UNI Europa postal and logistics conferenceOctober 15 2015
Lee is the current President of the UNI Europa Youth Steering Group and was invited to speak at the recent UNI Europa postal and logistics conference in Portugal. Here is his report.
Last week I got the opportunity to be part of the CWU delegation to theUNI Europa postal and logistics conference.
The conference took place in Evora Portugal, with over 200 postal trade unionists from 21 European countries coming together for the 3 day conference. The conference was based around the future of the postal and logistics industries and looked at how privatisation and delegislation is impacting the postal services, and how unions can work together to help safeguard the postal services and protect its members around Europe in this industry.
I found this conference to be really interesting because it gave me a greater insight into what is going on with other postal services within Europe, and how other unions are doing their best to look after their members
It’s just not just Royal Mail that is going through privatisation – many countries in Europe are suffering the same thing. It also shows me that we can learn a lot from our European colleagues as some unions have already had the fight we are now having against privatisation.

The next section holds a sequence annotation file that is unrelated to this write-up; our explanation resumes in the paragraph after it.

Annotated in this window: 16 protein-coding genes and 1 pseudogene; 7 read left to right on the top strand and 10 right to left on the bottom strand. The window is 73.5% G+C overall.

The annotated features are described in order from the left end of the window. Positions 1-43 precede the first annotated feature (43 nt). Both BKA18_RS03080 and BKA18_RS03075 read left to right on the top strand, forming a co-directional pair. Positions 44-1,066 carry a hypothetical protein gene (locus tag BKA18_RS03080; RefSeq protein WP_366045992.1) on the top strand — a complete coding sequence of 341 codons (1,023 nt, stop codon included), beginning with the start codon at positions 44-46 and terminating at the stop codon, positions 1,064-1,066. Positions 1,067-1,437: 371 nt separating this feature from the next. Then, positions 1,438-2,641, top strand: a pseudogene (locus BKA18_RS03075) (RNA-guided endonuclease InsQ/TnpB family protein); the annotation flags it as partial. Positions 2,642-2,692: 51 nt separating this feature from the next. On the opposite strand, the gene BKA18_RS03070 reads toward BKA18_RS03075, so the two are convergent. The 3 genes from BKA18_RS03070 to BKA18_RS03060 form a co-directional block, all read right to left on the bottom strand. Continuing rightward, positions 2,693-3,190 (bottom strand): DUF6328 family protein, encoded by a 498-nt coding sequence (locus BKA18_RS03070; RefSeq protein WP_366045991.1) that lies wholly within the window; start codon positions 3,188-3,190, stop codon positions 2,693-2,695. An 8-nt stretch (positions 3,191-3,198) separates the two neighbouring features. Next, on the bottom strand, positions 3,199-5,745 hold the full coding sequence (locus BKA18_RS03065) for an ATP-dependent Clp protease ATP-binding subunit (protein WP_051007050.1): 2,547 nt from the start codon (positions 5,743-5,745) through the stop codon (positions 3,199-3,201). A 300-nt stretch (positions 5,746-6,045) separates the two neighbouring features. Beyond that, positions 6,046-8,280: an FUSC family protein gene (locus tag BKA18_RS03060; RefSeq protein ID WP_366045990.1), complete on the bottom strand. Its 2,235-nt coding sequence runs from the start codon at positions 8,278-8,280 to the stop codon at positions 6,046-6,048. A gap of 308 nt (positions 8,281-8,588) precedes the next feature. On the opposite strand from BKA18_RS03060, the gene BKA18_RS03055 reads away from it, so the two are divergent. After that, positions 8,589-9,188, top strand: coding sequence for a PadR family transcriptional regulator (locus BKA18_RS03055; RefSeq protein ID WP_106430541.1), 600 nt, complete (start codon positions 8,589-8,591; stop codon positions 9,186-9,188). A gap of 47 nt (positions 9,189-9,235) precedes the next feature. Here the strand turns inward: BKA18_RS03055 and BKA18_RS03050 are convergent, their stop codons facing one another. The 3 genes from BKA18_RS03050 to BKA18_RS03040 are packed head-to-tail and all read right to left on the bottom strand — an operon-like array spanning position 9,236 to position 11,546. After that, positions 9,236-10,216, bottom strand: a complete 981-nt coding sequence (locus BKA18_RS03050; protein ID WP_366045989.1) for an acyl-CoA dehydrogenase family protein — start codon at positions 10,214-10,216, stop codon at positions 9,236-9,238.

As part of the conference I got to take part in a protest against the privatisation of the Portuguese post CCT. It was good to get to go out to the centre of Evora and see that the Portuguese people are against the privatisation of their postal service as much as the people of the UK, with many locals taking to the streets with us.
I also was given the chance to speak at the conference as the president of UNI Europa youth about what threats and changes young members are facing and what unions can do to help them.
I used the speech to tell unions that the youth members from around Europe are concerned and worried about their postal services and want to do all they can to save it – but they need to be given more of a voice to do this. I also asked conference to try and get more young members to the next conference. It was noticeable that at a conference about the future of postal services, there were only 2 or 3 young members in a room of 200 activists.
Overall I found the experience a good one: I got to learn a lot about what is going on in other postal services and that it is not just the UK that is going through this hard time. The whole of the postal service in Europe is going the same way, but if all the unions work together, we certainly stand more of a chance of saving a postal service in Europe that operates in the interests of its customers, not to make a profit at the expense of decent jobs and a decent service.